Management Control: Purpose and Strategies

Modified: 25th Apr 2018
Wordcount: 2806 words

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Controlling is one of the four main functions in management. It is important to managers in order to ensure all planning, organising and leading run as smoothly as desired. If managers are able to ensure that each plan made and every task given to the employees are carried out perfectly, and the results expected is what had been planned, control is not required. Unfortunately, managers are not able to ensure these conditions will run smoothly without the occurrence of any problems since most planning is done by humans and humans are known to be diverse in terms of abilities, motivation and others. In a rapidly changing business environment, not only the expected results must be controlled, planning must also be monitored and controlled.

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11.1.1 Definition of Control

Management control is a systematic effort to fix or establish the standard of performance through planning objectives, designing information feedback systems, comparing true performance with the fixed standard, determining whether there are any disadvantages or weaknesses and taking suitable actions to ensure all resources within the organisation can be used in the most effective and efficient way in achieving the objective of the organisation.

Control is the process of ensuring that organisational activities are running according to plan. This process can be carried out by comparing the true performance with the standard that has been established and taking corrective actions in order to rectify any distortion that does not comply with the standard.

The main purpose of control in management is to prepare managers to face future or existing problems before they turn critical. In general, an organisation with a good control mechanism will have the advantage of competing strength compared to organisations without a good control system. The following are several examples of the importance of control for organisations:

11.1.2 Quality Assurance

The smooth running of a particular process can be monitored and problems can be avoided by having control. Control is able to stimulate the organisation to monitor and increase the quality of products and services offered. Through the activities related to the control process, members of the organisation will always be driven to act according to the plans that have been established.

11.1.3 Preparation to Face Changes

Change cannot be avoided. Change in environmental factors such as markets, competitors, technology and legislation makes the control process important for managers in responding towards opportunities and threats. Control helps the organisation to suit its products to the needs and wants of consumers in the market.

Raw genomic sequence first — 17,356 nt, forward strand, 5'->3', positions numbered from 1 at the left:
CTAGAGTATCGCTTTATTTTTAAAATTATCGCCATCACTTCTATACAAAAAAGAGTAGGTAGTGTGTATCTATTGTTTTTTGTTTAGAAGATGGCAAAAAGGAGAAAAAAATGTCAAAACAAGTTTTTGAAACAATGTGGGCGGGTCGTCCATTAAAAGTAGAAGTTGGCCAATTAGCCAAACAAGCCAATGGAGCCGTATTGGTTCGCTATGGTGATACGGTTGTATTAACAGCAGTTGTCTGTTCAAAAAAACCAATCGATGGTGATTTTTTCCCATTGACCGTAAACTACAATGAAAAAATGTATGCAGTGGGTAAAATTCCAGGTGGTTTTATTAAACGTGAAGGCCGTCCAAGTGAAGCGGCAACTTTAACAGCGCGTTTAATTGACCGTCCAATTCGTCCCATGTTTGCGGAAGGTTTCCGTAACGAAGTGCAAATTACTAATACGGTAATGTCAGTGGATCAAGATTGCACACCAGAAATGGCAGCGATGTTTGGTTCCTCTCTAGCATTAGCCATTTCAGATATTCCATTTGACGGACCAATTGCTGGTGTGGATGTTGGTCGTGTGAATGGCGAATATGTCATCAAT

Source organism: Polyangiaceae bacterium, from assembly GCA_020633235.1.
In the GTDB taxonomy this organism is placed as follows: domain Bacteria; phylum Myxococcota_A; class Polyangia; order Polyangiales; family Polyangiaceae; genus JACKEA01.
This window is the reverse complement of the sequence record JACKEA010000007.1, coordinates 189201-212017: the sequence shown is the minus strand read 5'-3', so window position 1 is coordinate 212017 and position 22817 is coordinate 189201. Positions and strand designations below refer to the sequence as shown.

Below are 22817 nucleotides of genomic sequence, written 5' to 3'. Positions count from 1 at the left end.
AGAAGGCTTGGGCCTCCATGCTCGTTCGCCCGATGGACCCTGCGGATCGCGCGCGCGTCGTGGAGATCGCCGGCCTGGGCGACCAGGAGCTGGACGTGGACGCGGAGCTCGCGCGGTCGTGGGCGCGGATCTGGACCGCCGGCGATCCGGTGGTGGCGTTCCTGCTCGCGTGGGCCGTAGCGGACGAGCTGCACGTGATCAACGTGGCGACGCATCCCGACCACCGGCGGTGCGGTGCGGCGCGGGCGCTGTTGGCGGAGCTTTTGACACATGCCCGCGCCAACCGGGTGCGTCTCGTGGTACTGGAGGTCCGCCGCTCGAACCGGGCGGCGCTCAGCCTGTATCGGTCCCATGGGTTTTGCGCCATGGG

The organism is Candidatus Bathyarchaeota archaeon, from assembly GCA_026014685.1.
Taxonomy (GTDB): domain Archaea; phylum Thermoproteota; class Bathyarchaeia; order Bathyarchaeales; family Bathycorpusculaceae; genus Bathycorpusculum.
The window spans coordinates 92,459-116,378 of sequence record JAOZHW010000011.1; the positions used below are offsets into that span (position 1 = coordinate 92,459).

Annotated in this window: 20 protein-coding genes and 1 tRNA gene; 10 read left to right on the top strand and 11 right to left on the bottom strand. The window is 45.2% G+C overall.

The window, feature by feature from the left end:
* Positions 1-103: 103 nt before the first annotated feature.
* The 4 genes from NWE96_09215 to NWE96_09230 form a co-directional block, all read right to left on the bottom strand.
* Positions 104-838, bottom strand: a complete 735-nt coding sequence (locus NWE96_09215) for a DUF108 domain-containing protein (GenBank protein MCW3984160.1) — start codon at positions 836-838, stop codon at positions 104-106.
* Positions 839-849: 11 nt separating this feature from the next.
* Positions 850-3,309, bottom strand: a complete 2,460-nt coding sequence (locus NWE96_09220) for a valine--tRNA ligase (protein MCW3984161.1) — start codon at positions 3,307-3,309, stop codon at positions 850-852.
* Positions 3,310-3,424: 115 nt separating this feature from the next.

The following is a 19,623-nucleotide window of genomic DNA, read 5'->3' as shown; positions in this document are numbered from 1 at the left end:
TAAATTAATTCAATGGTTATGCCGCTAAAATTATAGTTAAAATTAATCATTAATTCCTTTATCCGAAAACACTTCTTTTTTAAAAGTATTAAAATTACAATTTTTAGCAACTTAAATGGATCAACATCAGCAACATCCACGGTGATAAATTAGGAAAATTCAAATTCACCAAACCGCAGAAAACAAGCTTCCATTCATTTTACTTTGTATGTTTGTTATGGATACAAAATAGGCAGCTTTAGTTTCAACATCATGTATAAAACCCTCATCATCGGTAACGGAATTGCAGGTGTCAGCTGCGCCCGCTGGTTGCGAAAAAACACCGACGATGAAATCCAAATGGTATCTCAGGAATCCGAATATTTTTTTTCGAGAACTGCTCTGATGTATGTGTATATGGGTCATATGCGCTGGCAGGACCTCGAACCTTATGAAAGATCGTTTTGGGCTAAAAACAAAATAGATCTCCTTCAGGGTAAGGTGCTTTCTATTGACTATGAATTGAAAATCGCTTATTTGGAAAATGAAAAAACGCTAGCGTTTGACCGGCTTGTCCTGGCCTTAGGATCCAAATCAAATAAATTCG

11.1.4 Steps in the Control Process

A control process has three basic needs: fixing of standards to be used in measuring the level of growth; monitoring decisions and comparing it to the standards, that is, the comparison of the organisation’s true performance with the planned performance; and finally, taking corrective actions in rectifying any disadvantages and weaknesses that occurred in achieving the performance that has already been set.

Establishing Standards

Standard is the base for comparison to measure the level of performance of a company in order to find out whether the company is compliant. Standard is the point of reference in making comparisons to another value. Standard can be defined as what is required out of a particular job or an individual. In management control, standards are usually derived from the objectives. Standards should be easy to be measured and interpreted. A specific objective that can be measured makes it more suitable to be used as a standard. If this standard is not clearly and specifically stated, it may be interpreted in a different way and will then raise various difficulties that can affect the goals of the organisation.

In general, there are three types of standards: physical standard such as quantity of products and services, number of customers and quality of products and services; financial standard which is stated in the form of money, and this includes labour cost, sales cost, material cost, sales revenue, profit margin and others; and lastly, time standard which includes the performance rate of a particular task or the time period required to complete a particular task.

Measuring Performance and Making Comparisons

Performance measurement is a type of control. Actual results need to be monitored to ensure that output produced is according to the specific standard. The main purpose of performance monitoring is to gather data and detect deviation and problem areas. Measurement has no meaning if it is not compared to the standard. The next step is performing the comparison of standards. Comparison of standard is a process where comparison is made between the true performances with the standard set. This step is important because it allows any deviation or distortion to be detected and corrective actions can be taken in order to achieve the goals that have been set.

Corrective Actions

It is often found that managers establish standards and monitor decisions but do not take suitable actions. The first and second steps in control will be meaningless if corrective actions are not taken. Before taking any steps in correcting, detailed analysis must be carried out in order to find out the factors that caused the particular deviation.